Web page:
Working together as General Idea beginning in 1968, the group served as a model for collaborative, artist-initiated activities. Employing strategies borrowed from contemporary media. General Idea utilized popular, readily recognized forms like corporate logos, mass distribution magazines and familiar events such as the ubiquitous beauty pageants. Their inhabiting these already built forms was viral, by intention, and their appropriation deliberate and done with impunity. AA Bronson described their collaborative method as being additive, geometric, with all three players working together on an idea. Out of this conceptual partnership came a remarkable production of published editions, exhibitions and installations—political, playful, ironic and astute. In Europe in the ’70s the strong theoretical, collective basis of their work was of particular interest, and a recognition of their analysis of mass media grew from that. Counter culture and popular culture met high art in a democratic mix that produced ideas and material that could be apprehended and broadly distributed. Participation was a key element, an example of which is reproduced here: the Orgasm Energy Chart, a mail art project which could be filled out, analyzed for trends and patterns and returned by post, to General Idea.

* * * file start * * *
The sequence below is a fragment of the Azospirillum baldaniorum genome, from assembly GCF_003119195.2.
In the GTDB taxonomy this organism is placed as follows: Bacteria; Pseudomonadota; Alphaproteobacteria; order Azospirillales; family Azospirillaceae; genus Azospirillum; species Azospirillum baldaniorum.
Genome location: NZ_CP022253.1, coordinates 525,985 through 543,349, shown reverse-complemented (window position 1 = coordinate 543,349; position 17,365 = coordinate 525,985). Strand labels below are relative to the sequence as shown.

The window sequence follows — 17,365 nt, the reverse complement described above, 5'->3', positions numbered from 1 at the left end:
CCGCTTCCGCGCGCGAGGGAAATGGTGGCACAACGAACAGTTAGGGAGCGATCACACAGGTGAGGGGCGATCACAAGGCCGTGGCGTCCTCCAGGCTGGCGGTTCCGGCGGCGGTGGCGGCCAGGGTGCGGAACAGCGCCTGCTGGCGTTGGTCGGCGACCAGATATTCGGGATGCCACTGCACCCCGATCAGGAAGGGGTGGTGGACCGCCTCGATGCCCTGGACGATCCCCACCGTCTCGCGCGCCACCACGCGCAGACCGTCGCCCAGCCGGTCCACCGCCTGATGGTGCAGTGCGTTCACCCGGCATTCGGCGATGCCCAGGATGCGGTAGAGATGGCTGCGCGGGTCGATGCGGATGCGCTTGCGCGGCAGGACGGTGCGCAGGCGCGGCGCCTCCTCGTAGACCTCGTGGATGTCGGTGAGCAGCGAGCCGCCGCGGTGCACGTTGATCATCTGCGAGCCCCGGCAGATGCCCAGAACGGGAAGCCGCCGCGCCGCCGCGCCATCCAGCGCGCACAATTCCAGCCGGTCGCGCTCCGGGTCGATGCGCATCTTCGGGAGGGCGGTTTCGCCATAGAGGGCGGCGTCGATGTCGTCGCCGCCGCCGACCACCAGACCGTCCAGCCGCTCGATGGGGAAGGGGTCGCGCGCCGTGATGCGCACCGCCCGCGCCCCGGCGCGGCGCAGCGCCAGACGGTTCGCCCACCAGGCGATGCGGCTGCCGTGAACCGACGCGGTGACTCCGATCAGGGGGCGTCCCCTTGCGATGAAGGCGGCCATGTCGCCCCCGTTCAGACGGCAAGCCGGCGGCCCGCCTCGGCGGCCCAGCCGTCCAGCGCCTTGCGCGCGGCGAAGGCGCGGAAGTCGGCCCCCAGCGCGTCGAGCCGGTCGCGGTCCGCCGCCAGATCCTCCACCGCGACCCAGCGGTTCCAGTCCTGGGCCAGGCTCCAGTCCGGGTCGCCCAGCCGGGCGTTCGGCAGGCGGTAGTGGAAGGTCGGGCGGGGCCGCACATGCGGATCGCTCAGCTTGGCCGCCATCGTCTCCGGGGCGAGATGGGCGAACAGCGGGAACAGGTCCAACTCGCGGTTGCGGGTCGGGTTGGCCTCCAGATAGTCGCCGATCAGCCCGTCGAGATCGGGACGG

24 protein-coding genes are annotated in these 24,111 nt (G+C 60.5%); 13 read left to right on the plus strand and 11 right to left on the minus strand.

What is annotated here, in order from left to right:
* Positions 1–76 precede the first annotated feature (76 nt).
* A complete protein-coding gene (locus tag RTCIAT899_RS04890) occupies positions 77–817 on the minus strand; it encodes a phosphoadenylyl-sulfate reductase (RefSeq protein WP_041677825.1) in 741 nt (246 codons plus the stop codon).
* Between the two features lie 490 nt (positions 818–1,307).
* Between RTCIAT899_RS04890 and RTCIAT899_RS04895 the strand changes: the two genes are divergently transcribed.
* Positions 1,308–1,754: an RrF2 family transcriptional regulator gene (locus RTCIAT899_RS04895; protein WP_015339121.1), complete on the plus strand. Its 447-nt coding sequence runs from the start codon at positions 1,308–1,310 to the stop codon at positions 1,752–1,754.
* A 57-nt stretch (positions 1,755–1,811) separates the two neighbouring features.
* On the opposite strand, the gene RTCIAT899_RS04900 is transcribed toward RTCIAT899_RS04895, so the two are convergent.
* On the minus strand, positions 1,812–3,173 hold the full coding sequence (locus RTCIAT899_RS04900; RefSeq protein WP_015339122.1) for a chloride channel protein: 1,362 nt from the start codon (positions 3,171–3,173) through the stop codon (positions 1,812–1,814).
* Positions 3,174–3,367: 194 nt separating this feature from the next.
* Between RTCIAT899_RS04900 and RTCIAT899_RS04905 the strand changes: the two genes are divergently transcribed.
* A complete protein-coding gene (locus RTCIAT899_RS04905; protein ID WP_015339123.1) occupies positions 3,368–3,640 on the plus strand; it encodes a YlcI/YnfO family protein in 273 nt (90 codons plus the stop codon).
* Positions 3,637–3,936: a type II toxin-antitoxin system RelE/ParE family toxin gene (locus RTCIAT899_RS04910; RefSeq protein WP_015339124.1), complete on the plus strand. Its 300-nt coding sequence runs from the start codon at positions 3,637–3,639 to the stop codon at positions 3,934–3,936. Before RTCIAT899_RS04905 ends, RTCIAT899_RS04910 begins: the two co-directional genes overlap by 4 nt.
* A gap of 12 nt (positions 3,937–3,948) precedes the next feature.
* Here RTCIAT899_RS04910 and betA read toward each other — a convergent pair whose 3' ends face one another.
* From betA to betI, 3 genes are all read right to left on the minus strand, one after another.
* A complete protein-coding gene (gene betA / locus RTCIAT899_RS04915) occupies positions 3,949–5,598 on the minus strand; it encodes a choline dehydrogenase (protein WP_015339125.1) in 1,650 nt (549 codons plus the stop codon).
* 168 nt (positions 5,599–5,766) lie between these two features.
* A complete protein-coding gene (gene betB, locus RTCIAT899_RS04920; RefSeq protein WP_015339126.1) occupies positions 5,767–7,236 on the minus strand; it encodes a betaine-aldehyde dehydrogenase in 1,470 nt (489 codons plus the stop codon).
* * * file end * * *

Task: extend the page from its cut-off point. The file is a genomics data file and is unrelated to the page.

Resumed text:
In 1968 Michael Tims (AA Bronson), Ron Gabe (Felix Partz) and Slobodan Saia-Levy (Jorge Zontal) formed the conceptual art collective, General Idea. From 1969 to 1994 they worked collaboratively, “three heads, twelve limbs,” one creative entity, ending with the deaths in 1994 of Felix Partz and Jorge Zontal from aids related illnesses. Their work, including video, performance, installations, publications and edition-based projects has been shown internationally and, in retrospective exhibitions, continues to tour. General Idea’s archives are in the Library of the National Gallery of Canada. AA Bronson, GI’s surviving member, has continued with his own practice.